— Your first two published works, Bahía inútil (1998) and Mudanzas (2003) are collections of poetry, but you are more widely known these days for your prose. Do you draw distinctions between the two forms? Was there anything in particular that occasioned your move from poetry to prose?

A

Alejandro Zambra

— Those first two books are heavily influenced by Ezra Pound; they’re quite imagist in their execution. I’m a poet by formation and most of what I have read in my life is Chilean poetry. I never read much contemporary prose, just the classics. My community was always poetry, and it still is – most of my friends today are poets who aren’t interested in writing novels. I think my move to prose had something to do with the defeat of poetry; not in the sense that I failed but in the sense that I was unable to express the things that I wanted in poetry. Then again, my poetry was always quite narrative in form, so I don’t see such a huge difference between my poetry and my prose.

 

I’ve never stopped writing poetry, but it was never my intention to be a writer. I always wanted to be a teacher, but I also began to keep a diary from an early age, and for years now I’ve jotted down everything that happens.

 

Q

The White Review

— Do you ever re-read your diaries?

A

Alejandro Zambra

— As Mario Levrero once said, the diary is the genre of boredom. My diary is writing without any literary pretence. It’s very poorly written. Sometimes I read over it, just to depress myself, so I don’t forget who I wanted to be, or what I wanted to do, however many years ago. I like to remind myself every now and again of the enormous capacity we have for forgetting.

 

Q

The White Review

— Do you write every day?

A

Alejandro Zambra

— I write every day, but not necessarily literature, although this can change when I’m at work on a longer piece. When I’m completely absorbed in a book, I’m much more obsessive about it than disciplined. I’ve never been the type of writer who says they’re going to write for two hours every day because they have to write a novel. It wouldn’t work for me either; I’m too obsessive by nature.

 

Q

The White Review

— Your father was an IBM salesman during your childhood in the suburb of Maipú. This made you a relatively early adopter of the word processor, and they feature prominently in your fiction. Do you think this has influenced your writing process?

A

Alejandro Zambra

— I have a thousand manic rituals when it comes to writing: I change the font, the size and spacing of the text, there’s no limit to the ways I can waste time. There’s nothing special about me in that sense. But I still like to write by hand, and I often read my own writing aloud and record it. I’m interested in the oral dimension of the texts I write; I want the words to sustain themselves in air. But I think our brains now function pre-loaded with avant-garde artistic processes like ‘cut and paste’. Whether you’re writing a novel or an email, you know that language is more fluid and completely transitory when you use a computer. So you ask yourself in a much more incisive way, why is this writing publishable?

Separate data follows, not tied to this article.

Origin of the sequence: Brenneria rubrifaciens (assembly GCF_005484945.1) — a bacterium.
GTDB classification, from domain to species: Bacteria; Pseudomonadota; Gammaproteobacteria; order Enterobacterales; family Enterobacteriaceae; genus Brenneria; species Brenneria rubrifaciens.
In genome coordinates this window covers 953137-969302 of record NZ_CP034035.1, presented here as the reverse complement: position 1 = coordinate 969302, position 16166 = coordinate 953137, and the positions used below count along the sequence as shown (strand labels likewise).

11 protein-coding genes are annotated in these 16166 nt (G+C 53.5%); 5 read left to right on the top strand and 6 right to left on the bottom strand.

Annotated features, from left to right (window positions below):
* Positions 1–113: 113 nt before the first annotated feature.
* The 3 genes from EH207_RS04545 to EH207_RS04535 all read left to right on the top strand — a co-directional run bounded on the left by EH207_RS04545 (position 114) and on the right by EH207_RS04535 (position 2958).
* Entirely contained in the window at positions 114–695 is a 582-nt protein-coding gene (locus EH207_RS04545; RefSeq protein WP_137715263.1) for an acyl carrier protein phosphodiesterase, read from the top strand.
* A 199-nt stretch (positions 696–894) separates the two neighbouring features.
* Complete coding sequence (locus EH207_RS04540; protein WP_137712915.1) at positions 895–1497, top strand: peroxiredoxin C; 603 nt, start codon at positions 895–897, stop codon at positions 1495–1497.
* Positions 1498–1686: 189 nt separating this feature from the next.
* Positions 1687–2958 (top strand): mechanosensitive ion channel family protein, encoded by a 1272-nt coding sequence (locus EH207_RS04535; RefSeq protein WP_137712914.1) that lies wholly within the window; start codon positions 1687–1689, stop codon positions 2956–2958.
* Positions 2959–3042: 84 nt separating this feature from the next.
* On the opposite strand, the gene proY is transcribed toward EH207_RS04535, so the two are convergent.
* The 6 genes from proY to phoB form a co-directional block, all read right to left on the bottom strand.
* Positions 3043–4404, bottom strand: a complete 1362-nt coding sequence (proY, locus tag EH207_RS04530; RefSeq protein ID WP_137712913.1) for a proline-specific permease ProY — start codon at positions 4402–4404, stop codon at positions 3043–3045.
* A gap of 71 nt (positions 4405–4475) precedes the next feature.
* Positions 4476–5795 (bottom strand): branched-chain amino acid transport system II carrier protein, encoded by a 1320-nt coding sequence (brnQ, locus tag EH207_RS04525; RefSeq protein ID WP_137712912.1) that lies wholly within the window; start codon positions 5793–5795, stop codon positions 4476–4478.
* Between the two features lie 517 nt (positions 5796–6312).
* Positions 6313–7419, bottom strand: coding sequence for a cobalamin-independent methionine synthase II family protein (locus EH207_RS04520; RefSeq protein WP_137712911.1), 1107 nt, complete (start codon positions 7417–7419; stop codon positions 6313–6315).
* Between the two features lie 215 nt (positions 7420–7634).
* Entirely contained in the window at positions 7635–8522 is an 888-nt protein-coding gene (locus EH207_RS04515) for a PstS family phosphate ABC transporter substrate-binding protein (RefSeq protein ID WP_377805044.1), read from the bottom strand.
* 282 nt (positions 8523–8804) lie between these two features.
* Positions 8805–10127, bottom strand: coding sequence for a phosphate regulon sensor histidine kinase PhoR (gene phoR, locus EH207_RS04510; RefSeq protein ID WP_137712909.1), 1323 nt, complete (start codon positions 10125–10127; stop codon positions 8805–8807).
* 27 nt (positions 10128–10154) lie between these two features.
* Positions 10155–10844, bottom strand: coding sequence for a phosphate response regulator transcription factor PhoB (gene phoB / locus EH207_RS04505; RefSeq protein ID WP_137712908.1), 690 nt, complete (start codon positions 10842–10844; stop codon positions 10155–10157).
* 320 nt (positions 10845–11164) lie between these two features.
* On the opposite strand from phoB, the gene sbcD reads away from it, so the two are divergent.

Q

The White Review

— Is there a link in your work between process and form? Your novels in particular feel intricately constructed; do you begin with a large block of text and whittle it down or do you put them together piece by piece?

A

Alejandro Zambra

— The process is always changing, and each book tends to suggest its own form. Bonsái was a novel of assemblage and then pruning. At one point it was many different books at the same time. The Private Life of Trees was a much more symphonic novel, in the sense that it grew like a crescendo. I distrust my own instincts a lot when I write. Clarice Lispector has a great text in which she wrote, ‘this is coming out too easily, I should be suspicious’. I had to search hard for the form of Ways of Going Home. I had been walking around for a couple of years with the book in my head before I wrote the first paragraph and found the title. Then I started over from scratch, and wrote it in one big stretch, but of course that version included all the previous mental versions.

 

Q

The White Review

— I have heard that once you finish a book, you like to start work on a new one straight away, because you feel that as soon as a book is finished, it no longer belongs to you.

A

Alejandro Zambra

— People often say that publishing a book is like giving birth to a baby, but that’s not true. I think it’s more like when your kid leaves home. There’s a very long-standing relationship that will be changed forever, and sure, you want things to go well for your kids, for them to be treated well and to be loved, but there’s also the feeling that you’re done raising them, and you’ve let them go out into the world, and so what you really care about now is the next kid you’re raising.

 

Q

The White Review

— In 2011, your first novel Bonsái was made into a film by the director Cristián Jímenez, and while the basic plot was retained, much of the setting was changed in adaptation.

A

Alejandro Zambra

— When Bonsái was turned into a film, the director did what he wanted and that was perfectly fine with me, but I also felt a sense of loss.

 

Q

The White Review

— So it can be difficult nonetheless to let those kids go off into the world?

A

Alejandro Zambra

— For me it’s the same even with drafts of a novel. I make changes right up to the last minute; I must have a terrible reputation with my publishers. I’m incredibly obsessive about the final part of the process, it’s almost like it’s difficult for me to accept the situation, to actually watch the kid leaving home.